SCIENCE CLASSROOM TALK: A DOMAIN FOR THE EFFECTIVE TEACHING AND LEARNING OF SCIENCE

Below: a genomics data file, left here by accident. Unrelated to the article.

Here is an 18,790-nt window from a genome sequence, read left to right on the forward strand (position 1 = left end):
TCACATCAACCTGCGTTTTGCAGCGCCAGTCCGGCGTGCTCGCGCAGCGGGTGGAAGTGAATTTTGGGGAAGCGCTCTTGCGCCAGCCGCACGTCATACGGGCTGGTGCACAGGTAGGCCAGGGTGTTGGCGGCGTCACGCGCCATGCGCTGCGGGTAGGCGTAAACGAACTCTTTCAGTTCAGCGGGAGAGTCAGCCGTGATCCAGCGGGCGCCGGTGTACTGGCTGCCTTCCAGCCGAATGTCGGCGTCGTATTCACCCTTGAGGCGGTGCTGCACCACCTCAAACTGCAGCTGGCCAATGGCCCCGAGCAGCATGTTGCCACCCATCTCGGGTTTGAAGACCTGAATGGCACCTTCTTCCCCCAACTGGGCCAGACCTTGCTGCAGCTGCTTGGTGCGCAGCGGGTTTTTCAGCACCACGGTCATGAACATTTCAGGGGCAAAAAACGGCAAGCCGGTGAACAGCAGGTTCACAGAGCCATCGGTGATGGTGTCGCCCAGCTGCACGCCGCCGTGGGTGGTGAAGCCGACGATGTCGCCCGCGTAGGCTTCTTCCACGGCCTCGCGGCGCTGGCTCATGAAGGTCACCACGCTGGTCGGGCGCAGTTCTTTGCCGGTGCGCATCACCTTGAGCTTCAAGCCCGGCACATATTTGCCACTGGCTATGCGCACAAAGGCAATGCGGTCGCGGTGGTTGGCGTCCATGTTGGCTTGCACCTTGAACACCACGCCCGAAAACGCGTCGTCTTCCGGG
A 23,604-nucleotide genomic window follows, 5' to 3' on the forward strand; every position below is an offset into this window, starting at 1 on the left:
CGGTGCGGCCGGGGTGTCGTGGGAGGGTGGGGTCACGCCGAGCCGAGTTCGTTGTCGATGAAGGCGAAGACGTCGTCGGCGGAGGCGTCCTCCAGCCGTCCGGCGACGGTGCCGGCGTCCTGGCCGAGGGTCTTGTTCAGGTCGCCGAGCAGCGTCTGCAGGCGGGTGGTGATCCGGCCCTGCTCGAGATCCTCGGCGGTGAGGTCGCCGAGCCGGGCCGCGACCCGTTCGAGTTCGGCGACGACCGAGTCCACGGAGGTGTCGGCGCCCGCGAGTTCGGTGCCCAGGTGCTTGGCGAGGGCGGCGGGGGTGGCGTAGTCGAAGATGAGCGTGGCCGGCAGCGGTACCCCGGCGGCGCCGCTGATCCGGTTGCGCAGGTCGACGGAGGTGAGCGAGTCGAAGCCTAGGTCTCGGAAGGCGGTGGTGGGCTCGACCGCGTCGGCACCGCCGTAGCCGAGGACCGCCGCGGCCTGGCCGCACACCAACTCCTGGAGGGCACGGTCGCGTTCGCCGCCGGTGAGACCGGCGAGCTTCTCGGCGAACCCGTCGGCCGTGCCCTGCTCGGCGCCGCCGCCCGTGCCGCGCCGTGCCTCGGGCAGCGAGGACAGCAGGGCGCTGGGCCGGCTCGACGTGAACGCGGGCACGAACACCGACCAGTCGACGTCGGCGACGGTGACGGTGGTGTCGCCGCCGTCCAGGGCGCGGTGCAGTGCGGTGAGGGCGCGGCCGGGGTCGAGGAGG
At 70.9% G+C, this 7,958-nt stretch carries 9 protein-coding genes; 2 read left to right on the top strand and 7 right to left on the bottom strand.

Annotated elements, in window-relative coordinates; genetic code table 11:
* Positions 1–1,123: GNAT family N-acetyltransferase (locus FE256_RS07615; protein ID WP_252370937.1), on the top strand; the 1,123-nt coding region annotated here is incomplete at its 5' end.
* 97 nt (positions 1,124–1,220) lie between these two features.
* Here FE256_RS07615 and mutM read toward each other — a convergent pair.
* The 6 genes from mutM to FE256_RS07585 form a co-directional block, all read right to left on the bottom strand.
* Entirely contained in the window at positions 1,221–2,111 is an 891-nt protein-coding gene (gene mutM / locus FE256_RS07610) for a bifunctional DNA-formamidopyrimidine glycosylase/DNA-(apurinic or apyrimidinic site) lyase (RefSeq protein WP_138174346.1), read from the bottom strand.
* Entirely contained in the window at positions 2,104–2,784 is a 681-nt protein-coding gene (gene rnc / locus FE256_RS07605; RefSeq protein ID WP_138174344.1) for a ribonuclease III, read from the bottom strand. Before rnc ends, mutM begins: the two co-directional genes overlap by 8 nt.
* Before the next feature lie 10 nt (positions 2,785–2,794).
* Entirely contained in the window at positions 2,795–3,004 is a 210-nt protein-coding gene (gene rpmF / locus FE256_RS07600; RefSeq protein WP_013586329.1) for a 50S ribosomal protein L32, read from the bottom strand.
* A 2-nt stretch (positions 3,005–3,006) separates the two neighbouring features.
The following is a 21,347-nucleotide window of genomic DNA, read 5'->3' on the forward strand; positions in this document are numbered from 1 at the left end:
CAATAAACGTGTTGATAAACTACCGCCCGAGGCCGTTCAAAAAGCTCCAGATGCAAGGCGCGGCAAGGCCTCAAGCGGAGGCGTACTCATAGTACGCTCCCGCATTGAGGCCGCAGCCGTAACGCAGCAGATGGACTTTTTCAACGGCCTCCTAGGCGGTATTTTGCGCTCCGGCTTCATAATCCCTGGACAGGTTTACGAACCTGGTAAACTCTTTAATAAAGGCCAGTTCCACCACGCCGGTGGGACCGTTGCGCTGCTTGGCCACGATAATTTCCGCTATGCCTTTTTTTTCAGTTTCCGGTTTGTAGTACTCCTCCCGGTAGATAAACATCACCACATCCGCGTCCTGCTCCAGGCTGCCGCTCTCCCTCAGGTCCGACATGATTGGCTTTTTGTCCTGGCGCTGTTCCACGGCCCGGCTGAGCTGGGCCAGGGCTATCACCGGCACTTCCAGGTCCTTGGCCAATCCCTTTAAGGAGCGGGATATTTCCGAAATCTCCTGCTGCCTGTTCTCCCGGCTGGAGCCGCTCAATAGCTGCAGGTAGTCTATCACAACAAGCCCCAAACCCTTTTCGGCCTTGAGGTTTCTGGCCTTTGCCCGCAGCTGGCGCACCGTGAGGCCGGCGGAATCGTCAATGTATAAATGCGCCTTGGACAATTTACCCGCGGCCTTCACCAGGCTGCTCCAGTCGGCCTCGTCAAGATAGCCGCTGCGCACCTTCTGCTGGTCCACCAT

Classroom talk is a teaching strategy which is used by teachers to deepen the understanding of scientific concepts during classroom discourses. It enhances strong relationship and collaboration among learners and their teacher during science lessons. This study examines science classroom talk as a domain for effective teaching and learning of science in schools. This was done to explore the communicative approaches teachers use for teaching science in the classroom and to reveal the nature of emerging learner talk. One physical science teacher and 28 grade 8 learners in a classroom participated in this study. Data was collected by means of classroom observation and audio recording of five lessons of the actual classroom teaching. The model of teacher communicative approaches by Mortimer and Scott (2003) was used to analyse the nature of classroom talk. The developed model provides the perspectives on how a teacher should work with the learners to create new ideas in the classroom during the teaching of science. It is defined by characterizing the talk between the teacher and learners into: Interactive-non-interactive Dimension; Dialogic-authoritative Dimension. The findings of this research revealed that all five lessons were interactive. Two communicative approaches were mainly used in all five lessons; interactive dialogic and interactive authoritative communicative approaches. There were only a few episodes of the other two forms of communication; the non-interactive dialogic and non-interactive authoritative forms in all five lessons. The emerging learner talk was mainly exploratory and cumulative learner talk which resulted in some evidence of meaning making during most of the lessons. The implications of these findings for teacher education and for future research are discussed.